Monday, December 19, 2016

Gingerbread Houses


This past weekend my husband and I held our annual holiday party.  To keep things interesting, each year we choose a theme for our party, usually a country or great city,  I'll cook up a vegetarian feast inspired by the theme while my husband constructs a gingerbread creation. In the spirit of the season,
I thought it'd be fun to share some of his gingerbread masterpieces.

One year we combined France and England. Here's Notre Dame with Big Ben from across the pond.

And I'm sure everyone recognizes this famous tower in the heart of Paris.

Eiffel Tower and the Arc de Triomphe

There's Whitehall Palace in London in the back, surrounded by a potpourri of traditional English desserts.


Here's the man himself, in a New York state of mind.



One year I was looking for a challenge and hit upon the bright idea of Colonial America. Here's the Governor's Palace at Williamsburg, compares pretty well with the original.
Gingerbread Governor's Palace
Here's the actual building. It's hard to tell then apart!

We've done several parties with Italy as the host country. Here's the Leaning Tower of Pisa, lean
included!


Sometimes my husband opts for a more stylized interpretation, as in this map of the boot of Italy.



By now you might have noticed the cyclists. An avid bike rider and fan of all things cycling, my husband always tries to include a few bikes in the mix.


Our theme isn't always limited to one place. One year we based our party on the medieval pilgrimage to the Cathedral of Saint James in Santiago.

El Camino de Santiago is also known as the Way of St. James, St. James's Path, or simply The Way, the route travels through several countries, which are represented in this gingerbread diorama.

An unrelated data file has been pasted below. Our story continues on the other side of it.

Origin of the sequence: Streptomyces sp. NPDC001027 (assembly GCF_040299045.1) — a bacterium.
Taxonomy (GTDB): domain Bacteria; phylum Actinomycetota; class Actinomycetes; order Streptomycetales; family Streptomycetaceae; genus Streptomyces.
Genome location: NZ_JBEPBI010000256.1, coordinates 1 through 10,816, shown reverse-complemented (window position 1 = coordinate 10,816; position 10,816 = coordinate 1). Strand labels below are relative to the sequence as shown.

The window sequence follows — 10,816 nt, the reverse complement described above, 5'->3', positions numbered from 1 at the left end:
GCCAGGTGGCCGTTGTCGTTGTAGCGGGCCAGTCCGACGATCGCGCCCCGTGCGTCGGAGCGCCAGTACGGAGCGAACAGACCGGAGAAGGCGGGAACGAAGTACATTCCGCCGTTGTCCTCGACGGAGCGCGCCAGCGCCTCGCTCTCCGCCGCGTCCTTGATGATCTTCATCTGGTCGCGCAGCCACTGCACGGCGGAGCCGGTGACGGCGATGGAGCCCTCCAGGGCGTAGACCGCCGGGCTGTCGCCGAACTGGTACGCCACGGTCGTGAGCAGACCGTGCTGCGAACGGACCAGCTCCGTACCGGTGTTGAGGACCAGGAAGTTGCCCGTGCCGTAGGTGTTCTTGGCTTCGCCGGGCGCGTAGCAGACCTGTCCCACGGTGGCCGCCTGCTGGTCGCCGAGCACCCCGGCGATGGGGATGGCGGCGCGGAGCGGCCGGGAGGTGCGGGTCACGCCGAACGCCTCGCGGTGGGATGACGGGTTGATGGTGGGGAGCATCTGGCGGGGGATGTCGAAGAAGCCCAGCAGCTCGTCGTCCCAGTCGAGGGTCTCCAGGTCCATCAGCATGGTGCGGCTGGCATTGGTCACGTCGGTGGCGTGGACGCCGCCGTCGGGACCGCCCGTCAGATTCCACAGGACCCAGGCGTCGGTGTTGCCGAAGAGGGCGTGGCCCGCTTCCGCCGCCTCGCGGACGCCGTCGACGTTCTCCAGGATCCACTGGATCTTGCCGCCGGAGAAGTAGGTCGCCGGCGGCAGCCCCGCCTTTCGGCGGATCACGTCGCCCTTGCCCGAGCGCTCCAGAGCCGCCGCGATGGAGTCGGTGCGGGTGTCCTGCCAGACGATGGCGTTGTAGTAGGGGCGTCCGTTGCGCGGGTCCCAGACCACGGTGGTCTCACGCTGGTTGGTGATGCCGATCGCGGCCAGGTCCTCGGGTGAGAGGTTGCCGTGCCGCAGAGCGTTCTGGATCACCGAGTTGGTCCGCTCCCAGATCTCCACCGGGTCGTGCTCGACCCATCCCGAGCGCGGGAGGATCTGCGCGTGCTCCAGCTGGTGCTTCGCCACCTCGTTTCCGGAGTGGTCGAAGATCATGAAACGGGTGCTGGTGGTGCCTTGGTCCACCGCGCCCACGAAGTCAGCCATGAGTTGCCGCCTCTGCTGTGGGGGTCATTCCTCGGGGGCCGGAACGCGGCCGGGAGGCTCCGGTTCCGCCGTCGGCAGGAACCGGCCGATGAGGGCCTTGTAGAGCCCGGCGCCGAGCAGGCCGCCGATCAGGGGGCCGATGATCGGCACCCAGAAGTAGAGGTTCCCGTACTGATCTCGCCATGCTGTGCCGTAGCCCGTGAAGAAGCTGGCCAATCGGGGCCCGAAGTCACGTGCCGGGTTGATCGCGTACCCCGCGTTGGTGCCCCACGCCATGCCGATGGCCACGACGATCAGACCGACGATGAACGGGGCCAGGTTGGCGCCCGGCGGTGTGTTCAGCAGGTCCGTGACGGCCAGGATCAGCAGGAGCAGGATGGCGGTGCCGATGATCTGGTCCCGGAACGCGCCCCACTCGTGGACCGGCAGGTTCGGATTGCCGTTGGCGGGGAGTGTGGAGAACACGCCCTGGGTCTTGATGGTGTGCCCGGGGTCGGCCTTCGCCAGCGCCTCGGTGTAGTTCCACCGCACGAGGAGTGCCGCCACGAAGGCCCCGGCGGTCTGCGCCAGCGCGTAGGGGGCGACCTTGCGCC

On the right the origin countries of Italy and  France are represented by the Colosseum and the Arc de Triomphe. On the far left stands Belem Tower in Portugal while the great Cathedral of St. James is firmly grounded in the center.


Here's a closeup of the Cathedral of Santiago de Compostela.
This year our theme was the lovely city of Quebec, the most European city of North America. For his gingerbread creation, there was only one choice: the beautiful Château Frontenac! 

The Château Frontenac in twilight



The Château Frontenac in gingerbread.
Though unique and uniquely beautiful, gingerbread was made for eating. Soon after the party, the demolition begins, with the neighborhood kids getting their fair share of the feast.

I enjoyed sharing one of our holiday traditions and would love to hear about some of yours!

Happy Holidays, everyone!

4 comments:

jean harrington said...

WOW!!!! To say I'm impressed with your gingerbread creations is an understatement. Your husband is an artist in icing. The most I've done is use one of the gingerbread kits and, to innovate, put a battery-powered votive light inside to give it a glow. Pretty lame in comparison. Thanks for sharing, Daryl. Have to alert my Facebook readers about your Christmas creativity.

Anne Marie Becker said...

Holy gingerbread, those are awesome!! Thanks for sharing. They're amazing, and there's such talent in your family. :) I don't have the patience for gingerbread houses, though I suffer through every year for the kids' sake. It's the putting together that frustrates me. The decorating can be fun, except that my hands hurt after helping all three kids squeeze those icing bags. I can only imagine how your husband must feel. Any tips? ;P

Cathy Perkins said...

Wow! The creativity (and talent) runs deep!

Sandy Parks said...

Being the remiss blog reader I am, I just saw this and was blown away. I love the art of fun cooking creations. What a wonderful idea and how much fun to share with others. Kudos to both you and your family for having a wonderful creative spirit and enjoying the holiday season. I love the around the world inspirations.